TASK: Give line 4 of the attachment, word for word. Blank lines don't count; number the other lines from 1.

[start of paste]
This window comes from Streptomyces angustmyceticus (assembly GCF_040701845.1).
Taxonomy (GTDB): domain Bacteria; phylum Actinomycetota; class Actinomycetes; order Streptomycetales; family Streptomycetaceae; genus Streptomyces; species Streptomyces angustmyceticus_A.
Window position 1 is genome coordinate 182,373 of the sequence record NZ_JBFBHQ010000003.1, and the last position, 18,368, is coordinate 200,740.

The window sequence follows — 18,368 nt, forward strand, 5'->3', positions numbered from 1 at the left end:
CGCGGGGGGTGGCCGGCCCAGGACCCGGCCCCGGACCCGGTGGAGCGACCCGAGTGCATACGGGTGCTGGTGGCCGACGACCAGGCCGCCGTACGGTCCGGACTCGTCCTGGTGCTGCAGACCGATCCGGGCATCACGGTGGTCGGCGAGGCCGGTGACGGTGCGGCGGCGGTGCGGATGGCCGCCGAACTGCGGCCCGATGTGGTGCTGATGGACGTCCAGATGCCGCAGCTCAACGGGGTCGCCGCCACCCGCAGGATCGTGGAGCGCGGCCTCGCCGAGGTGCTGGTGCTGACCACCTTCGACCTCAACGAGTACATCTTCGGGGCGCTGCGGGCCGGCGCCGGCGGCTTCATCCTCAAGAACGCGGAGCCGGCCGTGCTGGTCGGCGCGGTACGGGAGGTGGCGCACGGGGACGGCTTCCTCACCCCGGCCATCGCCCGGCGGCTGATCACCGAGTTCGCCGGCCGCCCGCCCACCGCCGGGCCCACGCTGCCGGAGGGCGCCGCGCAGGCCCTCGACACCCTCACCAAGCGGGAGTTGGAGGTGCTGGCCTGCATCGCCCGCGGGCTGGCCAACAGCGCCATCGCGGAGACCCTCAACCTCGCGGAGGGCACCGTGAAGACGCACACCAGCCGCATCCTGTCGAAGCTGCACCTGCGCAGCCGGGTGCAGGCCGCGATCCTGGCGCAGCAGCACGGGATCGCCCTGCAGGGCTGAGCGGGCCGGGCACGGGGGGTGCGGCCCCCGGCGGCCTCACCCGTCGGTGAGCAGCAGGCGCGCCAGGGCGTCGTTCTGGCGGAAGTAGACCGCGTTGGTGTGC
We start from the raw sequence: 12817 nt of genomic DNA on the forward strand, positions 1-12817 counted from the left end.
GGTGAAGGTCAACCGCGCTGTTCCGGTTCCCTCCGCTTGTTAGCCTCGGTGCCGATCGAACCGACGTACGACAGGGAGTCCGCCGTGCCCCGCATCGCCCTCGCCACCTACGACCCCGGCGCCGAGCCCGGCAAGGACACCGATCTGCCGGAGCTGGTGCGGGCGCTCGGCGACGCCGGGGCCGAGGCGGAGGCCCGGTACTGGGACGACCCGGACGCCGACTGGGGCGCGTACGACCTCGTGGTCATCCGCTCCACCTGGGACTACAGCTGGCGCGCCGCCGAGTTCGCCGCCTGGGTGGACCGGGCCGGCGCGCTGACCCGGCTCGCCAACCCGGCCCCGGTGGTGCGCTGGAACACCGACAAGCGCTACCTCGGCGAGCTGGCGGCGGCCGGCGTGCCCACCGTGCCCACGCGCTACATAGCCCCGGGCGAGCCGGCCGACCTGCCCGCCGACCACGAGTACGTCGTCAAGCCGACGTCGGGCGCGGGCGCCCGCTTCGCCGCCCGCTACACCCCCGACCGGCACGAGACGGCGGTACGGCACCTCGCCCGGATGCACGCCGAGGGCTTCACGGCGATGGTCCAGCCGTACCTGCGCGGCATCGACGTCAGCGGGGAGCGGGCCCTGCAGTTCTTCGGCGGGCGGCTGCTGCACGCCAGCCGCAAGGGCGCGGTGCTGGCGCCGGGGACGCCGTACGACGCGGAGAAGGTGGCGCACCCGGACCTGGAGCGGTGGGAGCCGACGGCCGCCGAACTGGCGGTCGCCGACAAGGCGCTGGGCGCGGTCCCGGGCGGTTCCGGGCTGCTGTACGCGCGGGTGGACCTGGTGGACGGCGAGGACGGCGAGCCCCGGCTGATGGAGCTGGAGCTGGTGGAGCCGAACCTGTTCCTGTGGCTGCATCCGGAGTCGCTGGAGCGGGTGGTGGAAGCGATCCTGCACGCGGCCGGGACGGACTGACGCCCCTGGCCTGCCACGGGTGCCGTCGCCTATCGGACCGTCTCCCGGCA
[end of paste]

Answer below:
The window sequence follows — 18,368 nt, forward strand, 5'->3', positions numbered from 1 at the left end: